Your Yard Sign Isn’t Helping
In this house we believe heterodox things you can’t mass-produce for yard display
I posted the above photo on Facebook and opened up a can of woke backlash. I assumed nearly everyone had seen the original “In this house we believe…” signs that were being riffed on. I also figured they annoyed plenty of people as much as they annoyed me. The response sign, as I see it, is a funny and inoffensive prodding to both recognize the division the original signs breed and move beyond catchphrases about contentious topics toward critical thinking and real discussion. How can we know if we’ve let ideology trump critical thinking? Is there a mass-produced sign, detailing your position on various political/social issues, that you’d happily place in your front yard for all to see — and does it conveniently line up perfectly with the current platform of one of the major political parties?
I like when my beliefs are challenged. I see it as an opportunity to learn and grow in my understanding of the world. Last year, for example, I thought Universal Basic Income was one of the stupidest and most ill-conceived ideas on the planet. Give people money for doing nothing? Who could think this was a good idea?
No, really… who? Because it was such an unconventional, counterintuitive idea, with a surprising number of diehard proponents, I felt like I owed it to myself and them to find out more. Within two weeks of doing a deep dive into presidential candidate Andrew Yang’s UBI-heavy platform, I was up in New Hampshire knocking on doors and spreading the word. I love when I’m forced to change my mind about something important. It’s a cool and humbling experience to realize you were wrong about something, and that questioning was the key to becoming right. Have you noticed, though, how some people legit lose their minds when anything they believe is poked fun at or questioned?
Back to the signs. In Massachusetts, at least, they stand embedded in yard after yard, proclaiming value judgments cloaked in pithy phrases that only a blockhead or Scrooge would dare argue with: Black Lives Matter, Love Is Love, Science is Real, No Human Is Illegal, Women’s Rights Are Human Rights, and — usually at the bottom, standing rear sentinel in case someone dares question the validity of its companion values — Kindness Is Everything. To question any of the underlying values obscured within the rainbow of platitudes is, apparently, to be unkind. There seems to be very little acknowledgement that the signs are a subtle antagonism — a micro-aggression, if you will, against today’s marginalized critical thinker.
Don’t get me wrong; I actually think most hearts are in the right place here, and empathy is likely a hallmark of the personality type drawn to displays like this. I can even see displaying a sign such as this requiring a measure of bravery in, say, Mississippi. In Massachusetts, though, much of the population is sure not only to agree with you but to congratulate you on your apparent open-mindedness. Sticking one of these in the ground outside your (typically, from what I’ve seen) well-maintained, roomy suburban homestead is less taking a stand on values than virtue signaling to your equally-well-off-and-educated tribe and basking in the morally superior glow of it all.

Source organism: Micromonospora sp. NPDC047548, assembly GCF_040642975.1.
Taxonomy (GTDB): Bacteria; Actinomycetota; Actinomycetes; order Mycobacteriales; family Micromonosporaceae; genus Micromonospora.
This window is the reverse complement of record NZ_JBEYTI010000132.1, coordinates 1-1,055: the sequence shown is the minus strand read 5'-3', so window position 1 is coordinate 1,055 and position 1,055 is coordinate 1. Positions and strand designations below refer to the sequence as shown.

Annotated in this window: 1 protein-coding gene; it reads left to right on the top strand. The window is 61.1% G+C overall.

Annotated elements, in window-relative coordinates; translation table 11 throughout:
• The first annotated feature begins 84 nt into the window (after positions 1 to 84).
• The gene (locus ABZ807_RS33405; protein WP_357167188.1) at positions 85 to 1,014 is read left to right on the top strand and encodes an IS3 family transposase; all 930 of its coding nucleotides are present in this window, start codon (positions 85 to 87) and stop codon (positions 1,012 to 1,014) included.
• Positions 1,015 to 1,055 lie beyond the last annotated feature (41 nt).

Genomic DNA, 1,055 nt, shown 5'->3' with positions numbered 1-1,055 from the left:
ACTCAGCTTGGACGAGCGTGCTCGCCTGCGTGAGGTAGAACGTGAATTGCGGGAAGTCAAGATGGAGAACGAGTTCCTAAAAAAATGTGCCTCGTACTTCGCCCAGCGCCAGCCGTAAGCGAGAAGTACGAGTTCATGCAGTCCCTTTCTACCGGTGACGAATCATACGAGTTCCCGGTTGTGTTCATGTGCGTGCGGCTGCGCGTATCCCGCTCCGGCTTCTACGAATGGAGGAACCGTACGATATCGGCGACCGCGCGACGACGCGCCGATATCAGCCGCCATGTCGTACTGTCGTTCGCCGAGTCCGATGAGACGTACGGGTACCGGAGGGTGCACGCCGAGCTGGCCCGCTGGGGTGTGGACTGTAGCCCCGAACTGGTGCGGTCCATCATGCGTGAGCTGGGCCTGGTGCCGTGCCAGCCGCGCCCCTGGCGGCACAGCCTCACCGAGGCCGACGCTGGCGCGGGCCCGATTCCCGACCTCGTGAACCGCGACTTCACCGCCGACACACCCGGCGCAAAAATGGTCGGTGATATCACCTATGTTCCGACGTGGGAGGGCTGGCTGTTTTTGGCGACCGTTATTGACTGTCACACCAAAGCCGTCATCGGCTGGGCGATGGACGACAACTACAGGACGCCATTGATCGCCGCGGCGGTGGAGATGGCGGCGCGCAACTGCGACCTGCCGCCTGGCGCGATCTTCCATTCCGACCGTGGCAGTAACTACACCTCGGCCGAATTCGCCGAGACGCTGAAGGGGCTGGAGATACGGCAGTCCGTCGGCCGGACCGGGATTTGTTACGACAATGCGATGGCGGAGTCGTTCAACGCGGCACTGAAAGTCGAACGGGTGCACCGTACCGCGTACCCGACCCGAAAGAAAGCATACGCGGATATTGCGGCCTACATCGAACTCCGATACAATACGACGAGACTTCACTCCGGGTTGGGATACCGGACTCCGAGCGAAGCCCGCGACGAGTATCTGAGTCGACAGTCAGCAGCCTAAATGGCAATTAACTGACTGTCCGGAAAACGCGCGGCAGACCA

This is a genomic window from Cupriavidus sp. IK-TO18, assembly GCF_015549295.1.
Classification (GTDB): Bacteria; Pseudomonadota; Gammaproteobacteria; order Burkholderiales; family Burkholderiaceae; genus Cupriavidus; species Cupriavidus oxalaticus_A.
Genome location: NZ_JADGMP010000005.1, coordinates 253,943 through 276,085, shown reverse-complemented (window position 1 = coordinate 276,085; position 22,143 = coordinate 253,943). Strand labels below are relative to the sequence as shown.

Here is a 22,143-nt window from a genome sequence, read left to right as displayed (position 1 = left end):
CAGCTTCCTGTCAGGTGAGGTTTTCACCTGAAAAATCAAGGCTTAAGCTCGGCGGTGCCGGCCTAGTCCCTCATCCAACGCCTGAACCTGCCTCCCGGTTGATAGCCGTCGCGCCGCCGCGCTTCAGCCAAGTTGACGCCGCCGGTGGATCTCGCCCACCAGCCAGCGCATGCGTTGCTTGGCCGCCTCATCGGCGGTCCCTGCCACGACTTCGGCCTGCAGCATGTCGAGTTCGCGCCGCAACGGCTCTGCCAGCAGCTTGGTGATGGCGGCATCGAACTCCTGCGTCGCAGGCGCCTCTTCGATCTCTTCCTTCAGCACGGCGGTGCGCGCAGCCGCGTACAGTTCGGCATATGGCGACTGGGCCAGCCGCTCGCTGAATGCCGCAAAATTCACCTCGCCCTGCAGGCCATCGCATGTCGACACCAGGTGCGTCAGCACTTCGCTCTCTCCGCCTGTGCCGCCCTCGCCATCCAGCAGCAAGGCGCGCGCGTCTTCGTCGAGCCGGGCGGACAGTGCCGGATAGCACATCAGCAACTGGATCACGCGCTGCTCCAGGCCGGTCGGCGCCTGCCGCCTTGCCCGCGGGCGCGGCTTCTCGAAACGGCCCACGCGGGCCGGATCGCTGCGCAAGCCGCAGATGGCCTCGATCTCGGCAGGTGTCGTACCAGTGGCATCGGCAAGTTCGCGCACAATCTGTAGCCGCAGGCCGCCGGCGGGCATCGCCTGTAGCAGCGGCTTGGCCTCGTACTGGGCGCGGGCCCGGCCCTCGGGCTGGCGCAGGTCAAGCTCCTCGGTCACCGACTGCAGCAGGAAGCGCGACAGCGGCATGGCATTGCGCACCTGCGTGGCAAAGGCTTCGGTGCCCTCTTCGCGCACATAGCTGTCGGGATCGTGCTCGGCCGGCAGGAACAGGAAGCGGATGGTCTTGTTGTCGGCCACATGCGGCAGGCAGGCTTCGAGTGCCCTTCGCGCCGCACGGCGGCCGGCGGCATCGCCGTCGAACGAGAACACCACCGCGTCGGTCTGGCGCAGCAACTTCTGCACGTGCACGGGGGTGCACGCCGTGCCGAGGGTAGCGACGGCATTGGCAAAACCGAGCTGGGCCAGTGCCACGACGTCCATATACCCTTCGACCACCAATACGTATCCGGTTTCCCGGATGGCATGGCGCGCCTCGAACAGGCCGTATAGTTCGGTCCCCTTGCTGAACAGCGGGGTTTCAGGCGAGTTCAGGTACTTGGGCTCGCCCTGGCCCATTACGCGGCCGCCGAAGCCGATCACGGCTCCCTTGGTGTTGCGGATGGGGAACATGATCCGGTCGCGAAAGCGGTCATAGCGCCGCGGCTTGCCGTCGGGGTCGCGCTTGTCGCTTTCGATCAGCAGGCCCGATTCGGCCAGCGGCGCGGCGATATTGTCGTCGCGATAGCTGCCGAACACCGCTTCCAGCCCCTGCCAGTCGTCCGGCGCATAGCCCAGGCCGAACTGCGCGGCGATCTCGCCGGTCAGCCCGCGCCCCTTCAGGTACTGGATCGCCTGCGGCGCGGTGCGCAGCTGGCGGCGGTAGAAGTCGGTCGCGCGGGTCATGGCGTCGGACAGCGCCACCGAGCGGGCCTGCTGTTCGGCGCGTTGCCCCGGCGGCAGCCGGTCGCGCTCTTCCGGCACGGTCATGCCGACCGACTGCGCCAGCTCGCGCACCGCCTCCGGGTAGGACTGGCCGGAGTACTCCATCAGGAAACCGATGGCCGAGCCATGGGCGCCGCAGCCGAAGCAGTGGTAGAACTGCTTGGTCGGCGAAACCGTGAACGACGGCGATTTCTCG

I understand the signal that they think they’re putting out there: that of a loving, accepting, open-minded, ultra-civilized citizen of the world. But what is the signal they’re really sending? What is the message being received by those who either disagree with the underlying value judgments or would never think to display them in such an in-your-face manner?
The first time I came across the “In This House…” display was earlier this spring, when the Unitarian Universalist church down the street erected a ten-foot-wide sign on their front lawn, facing the intersection. My eyes grew wide as I took it in. A church, of all places, posting something this outright inflammatory and divisive? A vigilante church board member was the only thing that made sense. I was sure there would be a community outcry and it would be removed within days.
Fast-forward to November and the sign is still there, greeting voters with its cheery list of acceptable values as they file in to mark their ballots in the church hall. Apparently there has been no outcry, or the church has stood firm against it. Outcry over what, you may be thinking… love, science and human rights being awesome? Let’s unpack the sign a bit.
The phrases vary some from sign to sign, but Black Lives Matter often claims the top spot. What’s wrong with that, you may think; black lives do matter. Of course they do, and here you may begin to see what heterodox thinkers are up against. The sign has been constructed so that each phrase, taken on its own, is impossible to argue against. One must be able to recognize the idea actually being put forth beneath each delightful, multi-colored trope. That black lives matter is obviously true; that we should all support the organization named Black Lives Matter, and accept the narrative being pushed by this group and others, not so much. Many believe that not just the idea itself, but the organization, must be supported or you can consider yourself a racist. Others fail to even recognize the distinction between the two things. You will need sleuthing skills to locate mainstream media coverage of questionable aspects of the BLM organization and its desired ends; you must be a veritable Sherlock Holmes to recognize that dissenting voices have questioned the underlying narrative of systemic racism within law enforcement altogether.